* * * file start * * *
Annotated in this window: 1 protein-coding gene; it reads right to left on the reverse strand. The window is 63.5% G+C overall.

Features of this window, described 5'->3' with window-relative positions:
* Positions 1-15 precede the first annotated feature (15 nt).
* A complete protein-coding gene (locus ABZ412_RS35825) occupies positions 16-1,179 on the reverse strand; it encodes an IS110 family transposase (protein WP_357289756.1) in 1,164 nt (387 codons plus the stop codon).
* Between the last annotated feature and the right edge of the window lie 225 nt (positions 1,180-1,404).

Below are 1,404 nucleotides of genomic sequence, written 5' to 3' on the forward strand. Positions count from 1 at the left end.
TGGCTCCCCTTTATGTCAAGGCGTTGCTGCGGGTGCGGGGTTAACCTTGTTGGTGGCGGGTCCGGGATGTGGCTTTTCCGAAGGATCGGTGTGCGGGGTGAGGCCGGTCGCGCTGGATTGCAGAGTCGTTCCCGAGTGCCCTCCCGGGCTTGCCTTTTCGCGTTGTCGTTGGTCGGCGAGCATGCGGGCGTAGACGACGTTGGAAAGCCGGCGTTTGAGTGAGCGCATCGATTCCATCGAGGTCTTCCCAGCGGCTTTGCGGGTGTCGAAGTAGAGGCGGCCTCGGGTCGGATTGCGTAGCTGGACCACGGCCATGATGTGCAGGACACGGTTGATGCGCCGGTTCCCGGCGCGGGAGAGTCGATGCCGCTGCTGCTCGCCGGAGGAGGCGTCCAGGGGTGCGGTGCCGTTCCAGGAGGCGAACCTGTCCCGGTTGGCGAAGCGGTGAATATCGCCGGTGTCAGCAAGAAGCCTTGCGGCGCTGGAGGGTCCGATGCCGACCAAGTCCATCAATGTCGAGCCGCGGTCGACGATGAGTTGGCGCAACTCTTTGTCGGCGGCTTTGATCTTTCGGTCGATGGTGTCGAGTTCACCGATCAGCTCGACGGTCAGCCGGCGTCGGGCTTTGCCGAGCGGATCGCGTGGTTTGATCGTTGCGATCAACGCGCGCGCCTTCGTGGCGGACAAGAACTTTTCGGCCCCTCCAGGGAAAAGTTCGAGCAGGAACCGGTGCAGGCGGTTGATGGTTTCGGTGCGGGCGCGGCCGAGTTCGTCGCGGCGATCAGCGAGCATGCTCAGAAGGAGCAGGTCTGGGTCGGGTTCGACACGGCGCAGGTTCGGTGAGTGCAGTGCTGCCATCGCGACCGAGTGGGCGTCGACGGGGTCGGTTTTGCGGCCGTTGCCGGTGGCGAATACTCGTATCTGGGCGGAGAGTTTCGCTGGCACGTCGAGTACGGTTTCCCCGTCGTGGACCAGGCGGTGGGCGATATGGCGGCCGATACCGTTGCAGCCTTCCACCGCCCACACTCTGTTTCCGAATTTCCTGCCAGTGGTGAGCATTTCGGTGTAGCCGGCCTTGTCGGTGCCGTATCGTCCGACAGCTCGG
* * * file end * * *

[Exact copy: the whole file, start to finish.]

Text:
Annotated in this window: 1 protein-coding gene; it reads right to left on the reverse strand. The window is 63.5% G+C overall.

Features of this window, described 5'->3' with window-relative positions:
* Positions 1-15 precede the first annotated feature (15 nt).
* A complete protein-coding gene (locus ABZ412_RS35825) occupies positions 16-1,179 on the reverse strand; it encodes an IS110 family transposase (protein WP_357289756.1) in 1,164 nt (387 codons plus the stop codon).
* Between the last annotated feature and the right edge of the window lie 225 nt (positions 1,180-1,404).

Below are 1,404 nucleotides of genomic sequence, written 5' to 3' on the forward strand. Positions count from 1 at the left end.
TGGCTCCCCTTTATGTCAAGGCGTTGCTGCGGGTGCGGGGTTAACCTTGTTGGTGGCGGGTCCGGGATGTGGCTTTTCCGAAGGATCGGTGTGCGGGGTGAGGCCGGTCGCGCTGGATTGCAGAGTCGTTCCCGAGTGCCCTCCCGGGCTTGCCTTTTCGCGTTGTCGTTGGTCGGCGAGCATGCGGGCGTAGACGACGTTGGAAAGCCGGCGTTTGAGTGAGCGCATCGATTCCATCGAGGTCTTCCCAGCGGCTTTGCGGGTGTCGAAGTAGAGGCGGCCTCGGGTCGGATTGCGTAGCTGGACCACGGCCATGATGTGCAGGACACGGTTGATGCGCCGGTTCCCGGCGCGGGAGAGTCGATGCCGCTGCTGCTCGCCGGAGGAGGCGTCCAGGGGTGCGGTGCCGTTCCAGGAGGCGAACCTGTCCCGGTTGGCGAAGCGGTGAATATCGCCGGTGTCAGCAAGAAGCCTTGCGGCGCTGGAGGGTCCGATGCCGACCAAGTCCATCAATGTCGAGCCGCGGTCGACGATGAGTTGGCGCAACTCTTTGTCGGCGGCTTTGATCTTTCGGTCGATGGTGTCGAGTTCACCGATCAGCTCGACGGTCAGCCGGCGTCGGGCTTTGCCGAGCGGATCGCGTGGTTTGATCGTTGCGATCAACGCGCGCGCCTTCGTGGCGGACAAGAACTTTTCGGCCCCTCCAGGGAAAAGTTCGAGCAGGAACCGGTGCAGGCGGTTGATGGTTTCGGTGCGGGCGCGGCCGAGTTCGTCGCGGCGATCAGCGAGCATGCTCAGAAGGAGCAGGTCTGGGTCGGGTTCGACACGGCGCAGGTTCGGTGAGTGCAGTGCTGCCATCGCGACCGAGTGGGCGTCGACGGGGTCGGTTTTGCGGCCGTTGCCGGTGGCGAATACTCGTATCTGGGCGGAGAGTTTCGCTGGCACGTCGAGTACGGTTTCCCCGTCGTGGACCAGGCGGTGGGCGATATGGCGGCCGATACCGTTGCAGCCTTCCACCGCCCACACTCTGTTTCCGAATTTCCTGCCAGTGGTGAGCATTTCGGTGTAGCCGGCCTTGTCGGTGCCGTATCGTCCGACAGCTCGG